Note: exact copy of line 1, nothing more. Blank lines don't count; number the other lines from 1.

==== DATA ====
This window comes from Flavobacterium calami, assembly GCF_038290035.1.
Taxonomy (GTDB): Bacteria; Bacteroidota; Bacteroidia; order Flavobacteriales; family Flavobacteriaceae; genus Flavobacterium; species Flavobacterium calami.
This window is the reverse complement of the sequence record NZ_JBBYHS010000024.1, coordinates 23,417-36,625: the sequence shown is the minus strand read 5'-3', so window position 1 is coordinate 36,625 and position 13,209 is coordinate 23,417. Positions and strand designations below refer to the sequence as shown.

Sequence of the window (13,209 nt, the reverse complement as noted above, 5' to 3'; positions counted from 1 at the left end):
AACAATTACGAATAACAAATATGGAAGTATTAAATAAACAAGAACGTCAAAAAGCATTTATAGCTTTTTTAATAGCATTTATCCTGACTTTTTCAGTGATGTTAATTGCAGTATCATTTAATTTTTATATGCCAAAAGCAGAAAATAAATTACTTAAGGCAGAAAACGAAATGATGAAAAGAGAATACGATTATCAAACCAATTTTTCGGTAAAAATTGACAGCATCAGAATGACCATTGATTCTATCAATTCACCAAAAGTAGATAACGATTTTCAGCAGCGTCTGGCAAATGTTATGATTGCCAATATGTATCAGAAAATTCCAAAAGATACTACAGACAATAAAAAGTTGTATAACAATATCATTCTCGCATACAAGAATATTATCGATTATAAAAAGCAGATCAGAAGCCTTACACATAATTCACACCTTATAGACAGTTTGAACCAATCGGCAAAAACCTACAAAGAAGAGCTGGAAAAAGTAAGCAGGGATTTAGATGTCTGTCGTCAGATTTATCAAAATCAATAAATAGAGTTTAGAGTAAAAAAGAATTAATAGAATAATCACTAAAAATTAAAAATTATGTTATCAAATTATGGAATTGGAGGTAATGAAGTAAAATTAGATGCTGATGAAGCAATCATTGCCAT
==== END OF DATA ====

This window comes from Flavobacterium calami, assembly GCF_038290035.1.